As part of the agreement, there have been restrictions to free travel for UK business within the EU region. The restrictions are relatively minimal with a maximum of short term travel limited to a total of 90 days within a 180 day period, although this restriction appears to allow for extensive travel, without careful monitoring companies could find themselves close to the limits.

This restriction does not automatically apply to 'sales trips' or trips for the purpose of direct selling, this type of trip may require additional travel permits and restrictions.

Service Selling or Working Within the EU

Businesses which have previously sold services or solutions which require the use of UK based resources working in an EU country will need to study the available information contained on as there are numerous different potential restrictions contained within the Trade Agreement Annexes.

Although there is now an overarching trade agreement with the EU bloc, each country within the union has specific requirements or restrictions and it is important to ensure that before travel your business is in full compliance.

Personal Data and Contracts

Personal Data and GDPR

The UK government has suggested that the GDPR regulations will remain part of the UK law and there is no intention to change this, however GDPR is an EU requirement and the UK now has the ability to adapt to accommodate different data legislation from other countries. At the moment there is no additional consideration need by any UK business, however with the plethora of potential trade agreements the government is working on, there may at some point be further legislation enacted.

Business Supplier Agreement Jurisdiction

Before our exit from the EU, most business trading agreements opted to place jurisdiction within the UK but abiding by the laws of the EU. From the start of 2021 this may not be the most advantageous position for UK business as it would keep UK business tied to EU law in preference to UK law. It is advisable as a matter of urgency to check all current trading agreements you may have in place with suppliers or customer in mainland Europe and either attempt to renegotiate this clause or add these contracts to your risk register and consider options to mitigate this risk.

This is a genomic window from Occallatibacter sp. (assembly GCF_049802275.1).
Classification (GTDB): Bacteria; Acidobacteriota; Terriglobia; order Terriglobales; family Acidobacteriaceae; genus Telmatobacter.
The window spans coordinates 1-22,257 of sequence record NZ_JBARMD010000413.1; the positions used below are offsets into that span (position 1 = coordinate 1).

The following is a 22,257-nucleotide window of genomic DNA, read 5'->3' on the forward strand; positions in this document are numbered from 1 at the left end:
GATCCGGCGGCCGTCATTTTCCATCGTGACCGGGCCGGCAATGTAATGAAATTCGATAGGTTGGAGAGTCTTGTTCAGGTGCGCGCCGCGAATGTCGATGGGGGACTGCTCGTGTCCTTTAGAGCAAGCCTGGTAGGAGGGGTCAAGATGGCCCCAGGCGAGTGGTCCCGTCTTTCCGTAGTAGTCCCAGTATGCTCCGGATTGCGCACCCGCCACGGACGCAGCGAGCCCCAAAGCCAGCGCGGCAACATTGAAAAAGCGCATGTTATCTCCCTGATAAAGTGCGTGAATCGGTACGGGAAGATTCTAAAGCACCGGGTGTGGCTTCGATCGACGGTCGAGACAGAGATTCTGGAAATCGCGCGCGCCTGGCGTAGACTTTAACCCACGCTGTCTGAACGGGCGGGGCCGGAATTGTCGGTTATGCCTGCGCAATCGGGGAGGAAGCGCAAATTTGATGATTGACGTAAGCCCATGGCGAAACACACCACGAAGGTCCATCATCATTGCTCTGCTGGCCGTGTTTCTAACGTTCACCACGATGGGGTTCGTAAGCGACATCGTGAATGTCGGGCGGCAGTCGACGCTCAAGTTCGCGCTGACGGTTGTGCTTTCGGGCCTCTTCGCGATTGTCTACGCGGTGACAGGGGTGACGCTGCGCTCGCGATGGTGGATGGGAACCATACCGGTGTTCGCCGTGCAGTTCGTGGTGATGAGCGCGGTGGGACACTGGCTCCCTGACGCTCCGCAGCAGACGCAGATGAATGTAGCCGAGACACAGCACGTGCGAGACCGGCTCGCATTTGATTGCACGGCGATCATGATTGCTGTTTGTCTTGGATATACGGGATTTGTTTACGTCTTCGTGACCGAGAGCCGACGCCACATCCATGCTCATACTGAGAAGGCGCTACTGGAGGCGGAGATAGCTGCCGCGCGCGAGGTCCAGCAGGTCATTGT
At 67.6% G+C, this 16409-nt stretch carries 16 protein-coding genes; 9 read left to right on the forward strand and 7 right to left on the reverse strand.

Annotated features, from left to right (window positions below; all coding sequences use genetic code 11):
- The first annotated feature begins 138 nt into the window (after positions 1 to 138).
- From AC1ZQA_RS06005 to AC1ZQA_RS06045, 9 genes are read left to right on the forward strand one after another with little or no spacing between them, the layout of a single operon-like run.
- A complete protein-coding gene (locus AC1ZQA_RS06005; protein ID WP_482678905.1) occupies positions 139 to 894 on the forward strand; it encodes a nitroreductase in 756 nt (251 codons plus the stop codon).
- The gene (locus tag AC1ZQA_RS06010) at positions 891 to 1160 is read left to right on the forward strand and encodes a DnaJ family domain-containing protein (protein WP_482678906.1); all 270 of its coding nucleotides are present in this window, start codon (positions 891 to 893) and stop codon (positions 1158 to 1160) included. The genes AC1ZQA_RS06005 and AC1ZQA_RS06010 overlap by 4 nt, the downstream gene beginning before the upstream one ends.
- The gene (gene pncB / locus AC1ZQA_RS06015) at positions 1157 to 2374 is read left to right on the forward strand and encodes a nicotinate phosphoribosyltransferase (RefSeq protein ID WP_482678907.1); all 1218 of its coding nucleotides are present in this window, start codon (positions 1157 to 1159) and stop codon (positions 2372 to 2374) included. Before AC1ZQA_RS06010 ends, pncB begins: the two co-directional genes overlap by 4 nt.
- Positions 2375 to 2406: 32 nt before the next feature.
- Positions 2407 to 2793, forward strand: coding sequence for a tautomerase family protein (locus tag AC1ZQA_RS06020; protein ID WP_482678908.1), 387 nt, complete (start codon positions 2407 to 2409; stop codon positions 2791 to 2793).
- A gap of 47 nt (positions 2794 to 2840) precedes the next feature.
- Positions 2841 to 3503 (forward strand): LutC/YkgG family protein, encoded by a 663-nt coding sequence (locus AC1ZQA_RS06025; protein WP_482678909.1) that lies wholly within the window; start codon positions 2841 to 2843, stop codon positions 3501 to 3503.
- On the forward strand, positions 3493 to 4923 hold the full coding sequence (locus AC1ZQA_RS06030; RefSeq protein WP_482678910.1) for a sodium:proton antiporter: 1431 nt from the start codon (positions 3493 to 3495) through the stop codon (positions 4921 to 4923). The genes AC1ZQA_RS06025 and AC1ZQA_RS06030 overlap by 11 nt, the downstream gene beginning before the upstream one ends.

This article is intended as a brief outline of potential risks or changes which may impact UK small business in the wake of our exit from the European Union. It is advisable research the new agreement in greater detail if you feel there may be impacts to your business. There are a number of sources of accurate and unbiased information available, a few sources have been highlighted throughout this article and below is a short list of the most important sources:

The Full Trading Agreement Document (Full unabridged PDF version)

The UK Government Summary Document (The Government's summary of the key points of the Trade agreement)

UK Trade Agreements with Non-EU Countries ( list of all current trade agreements)

Institute of Governments Trade Agreement Summary (Summary of trade after Brexit)

If you require any support or guidance on Brexit or any other aspect of Purchasing and Supply chain please view other areas of our website or complete our contact form and we will be in contact shortly.